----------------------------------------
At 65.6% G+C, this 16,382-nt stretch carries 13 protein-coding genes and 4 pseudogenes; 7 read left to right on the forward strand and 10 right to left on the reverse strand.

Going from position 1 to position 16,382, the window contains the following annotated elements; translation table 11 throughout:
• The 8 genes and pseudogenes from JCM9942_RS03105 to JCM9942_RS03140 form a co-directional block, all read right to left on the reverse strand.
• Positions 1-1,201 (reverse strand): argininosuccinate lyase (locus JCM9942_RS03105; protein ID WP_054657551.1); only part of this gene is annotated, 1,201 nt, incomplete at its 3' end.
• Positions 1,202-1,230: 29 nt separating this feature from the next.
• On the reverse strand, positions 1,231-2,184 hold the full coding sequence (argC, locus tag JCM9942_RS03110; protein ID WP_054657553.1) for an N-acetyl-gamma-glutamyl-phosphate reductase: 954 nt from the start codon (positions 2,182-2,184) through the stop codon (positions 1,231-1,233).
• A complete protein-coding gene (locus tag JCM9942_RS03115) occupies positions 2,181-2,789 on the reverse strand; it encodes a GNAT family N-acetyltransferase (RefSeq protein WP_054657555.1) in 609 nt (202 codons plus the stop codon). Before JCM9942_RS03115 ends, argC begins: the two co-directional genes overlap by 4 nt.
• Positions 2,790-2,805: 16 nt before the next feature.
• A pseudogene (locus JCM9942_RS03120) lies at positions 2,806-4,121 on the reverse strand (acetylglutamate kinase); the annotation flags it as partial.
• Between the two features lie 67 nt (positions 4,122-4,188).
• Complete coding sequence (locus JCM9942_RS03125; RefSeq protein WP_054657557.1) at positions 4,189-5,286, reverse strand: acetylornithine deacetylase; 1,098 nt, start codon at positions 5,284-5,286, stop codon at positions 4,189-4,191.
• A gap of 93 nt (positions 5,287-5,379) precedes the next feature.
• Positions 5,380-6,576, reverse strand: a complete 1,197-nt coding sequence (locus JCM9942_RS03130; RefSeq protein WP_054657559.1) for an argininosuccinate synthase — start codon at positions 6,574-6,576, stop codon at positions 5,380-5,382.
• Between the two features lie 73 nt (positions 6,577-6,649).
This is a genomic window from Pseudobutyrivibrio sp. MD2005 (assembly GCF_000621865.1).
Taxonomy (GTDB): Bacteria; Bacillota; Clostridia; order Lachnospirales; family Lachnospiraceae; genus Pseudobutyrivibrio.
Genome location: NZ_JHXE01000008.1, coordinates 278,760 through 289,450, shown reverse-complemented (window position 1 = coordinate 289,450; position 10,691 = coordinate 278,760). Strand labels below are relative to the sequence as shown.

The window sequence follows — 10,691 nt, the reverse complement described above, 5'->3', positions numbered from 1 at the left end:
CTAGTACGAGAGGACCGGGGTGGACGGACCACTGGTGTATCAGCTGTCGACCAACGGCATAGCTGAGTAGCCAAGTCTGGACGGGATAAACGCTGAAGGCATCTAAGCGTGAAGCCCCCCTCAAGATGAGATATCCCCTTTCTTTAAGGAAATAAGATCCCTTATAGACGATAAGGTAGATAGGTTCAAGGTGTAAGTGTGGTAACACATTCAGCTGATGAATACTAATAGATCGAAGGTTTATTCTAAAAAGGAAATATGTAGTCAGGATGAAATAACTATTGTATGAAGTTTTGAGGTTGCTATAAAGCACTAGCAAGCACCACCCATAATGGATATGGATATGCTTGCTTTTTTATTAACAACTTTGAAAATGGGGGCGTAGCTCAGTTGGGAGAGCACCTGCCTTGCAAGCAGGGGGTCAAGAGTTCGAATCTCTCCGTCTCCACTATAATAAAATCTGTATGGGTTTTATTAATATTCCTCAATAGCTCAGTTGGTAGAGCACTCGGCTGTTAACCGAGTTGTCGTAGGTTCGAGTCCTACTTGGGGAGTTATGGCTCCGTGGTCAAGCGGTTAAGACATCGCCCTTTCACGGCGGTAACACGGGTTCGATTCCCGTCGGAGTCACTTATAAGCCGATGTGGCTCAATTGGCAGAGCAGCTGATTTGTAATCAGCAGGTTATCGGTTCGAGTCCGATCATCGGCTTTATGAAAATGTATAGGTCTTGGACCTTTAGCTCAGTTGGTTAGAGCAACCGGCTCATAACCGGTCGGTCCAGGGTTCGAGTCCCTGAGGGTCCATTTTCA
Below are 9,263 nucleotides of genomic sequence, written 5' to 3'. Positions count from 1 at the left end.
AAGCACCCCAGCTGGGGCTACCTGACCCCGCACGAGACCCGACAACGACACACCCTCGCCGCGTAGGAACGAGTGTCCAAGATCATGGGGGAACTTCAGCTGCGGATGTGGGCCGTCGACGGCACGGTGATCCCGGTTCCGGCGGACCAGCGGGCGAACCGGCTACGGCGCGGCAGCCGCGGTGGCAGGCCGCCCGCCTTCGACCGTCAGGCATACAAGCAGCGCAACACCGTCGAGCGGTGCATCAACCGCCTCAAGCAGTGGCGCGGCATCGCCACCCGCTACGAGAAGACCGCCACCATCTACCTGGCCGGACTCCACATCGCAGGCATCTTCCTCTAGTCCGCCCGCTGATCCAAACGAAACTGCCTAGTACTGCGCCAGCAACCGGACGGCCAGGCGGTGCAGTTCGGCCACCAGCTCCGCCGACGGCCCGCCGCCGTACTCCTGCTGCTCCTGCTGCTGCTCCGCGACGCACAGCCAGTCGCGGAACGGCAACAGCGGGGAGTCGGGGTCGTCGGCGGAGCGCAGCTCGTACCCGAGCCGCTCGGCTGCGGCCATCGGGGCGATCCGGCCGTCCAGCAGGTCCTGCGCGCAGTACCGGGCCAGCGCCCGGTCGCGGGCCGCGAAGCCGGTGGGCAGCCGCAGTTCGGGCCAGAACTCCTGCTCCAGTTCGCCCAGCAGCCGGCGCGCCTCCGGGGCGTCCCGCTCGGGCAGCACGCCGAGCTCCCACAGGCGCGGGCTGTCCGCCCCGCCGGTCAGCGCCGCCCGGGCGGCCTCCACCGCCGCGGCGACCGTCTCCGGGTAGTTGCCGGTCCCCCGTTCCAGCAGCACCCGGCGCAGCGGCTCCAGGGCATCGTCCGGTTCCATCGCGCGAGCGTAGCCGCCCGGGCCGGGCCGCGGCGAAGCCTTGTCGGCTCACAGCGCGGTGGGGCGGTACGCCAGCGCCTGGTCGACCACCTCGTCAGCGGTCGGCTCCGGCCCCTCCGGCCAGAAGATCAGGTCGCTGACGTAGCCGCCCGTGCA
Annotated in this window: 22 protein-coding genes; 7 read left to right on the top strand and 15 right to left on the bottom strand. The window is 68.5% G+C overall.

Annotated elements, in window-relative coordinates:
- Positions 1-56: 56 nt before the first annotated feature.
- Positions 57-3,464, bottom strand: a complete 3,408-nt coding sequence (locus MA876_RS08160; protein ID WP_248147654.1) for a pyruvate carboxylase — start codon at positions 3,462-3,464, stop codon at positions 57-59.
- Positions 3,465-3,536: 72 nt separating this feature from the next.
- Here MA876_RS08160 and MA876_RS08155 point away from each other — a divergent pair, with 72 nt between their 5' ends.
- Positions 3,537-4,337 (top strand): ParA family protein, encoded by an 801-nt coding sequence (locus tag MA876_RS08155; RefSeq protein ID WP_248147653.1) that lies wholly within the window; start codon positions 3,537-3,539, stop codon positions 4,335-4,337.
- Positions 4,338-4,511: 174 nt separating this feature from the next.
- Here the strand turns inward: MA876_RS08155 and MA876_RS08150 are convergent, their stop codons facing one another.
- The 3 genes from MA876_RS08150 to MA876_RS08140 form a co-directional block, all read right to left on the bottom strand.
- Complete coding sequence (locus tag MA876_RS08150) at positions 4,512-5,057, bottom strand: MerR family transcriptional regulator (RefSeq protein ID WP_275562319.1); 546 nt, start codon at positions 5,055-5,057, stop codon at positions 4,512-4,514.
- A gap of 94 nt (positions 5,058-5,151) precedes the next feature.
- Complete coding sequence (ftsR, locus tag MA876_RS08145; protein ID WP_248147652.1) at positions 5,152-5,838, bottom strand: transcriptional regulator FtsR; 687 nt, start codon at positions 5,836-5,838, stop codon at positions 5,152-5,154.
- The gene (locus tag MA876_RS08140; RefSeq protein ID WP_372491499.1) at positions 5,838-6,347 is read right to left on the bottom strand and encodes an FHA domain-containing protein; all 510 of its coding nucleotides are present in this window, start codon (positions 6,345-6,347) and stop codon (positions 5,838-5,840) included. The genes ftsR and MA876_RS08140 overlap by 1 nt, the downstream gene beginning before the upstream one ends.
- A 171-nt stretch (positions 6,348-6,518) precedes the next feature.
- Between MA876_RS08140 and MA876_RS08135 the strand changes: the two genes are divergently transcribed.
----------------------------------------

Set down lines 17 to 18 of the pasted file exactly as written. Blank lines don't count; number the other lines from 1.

Genome location: NZ_JHXE01000008.1, coordinates 278,760 through 289,450, shown reverse-complemented (window position 1 = coordinate 289,450; position 10,691 = coordinate 278,760). Strand labels below are relative to the sequence as shown.

The window sequence follows — 10,691 nt, the reverse complement described above, 5'->3', positions numbered from 1 at the left end: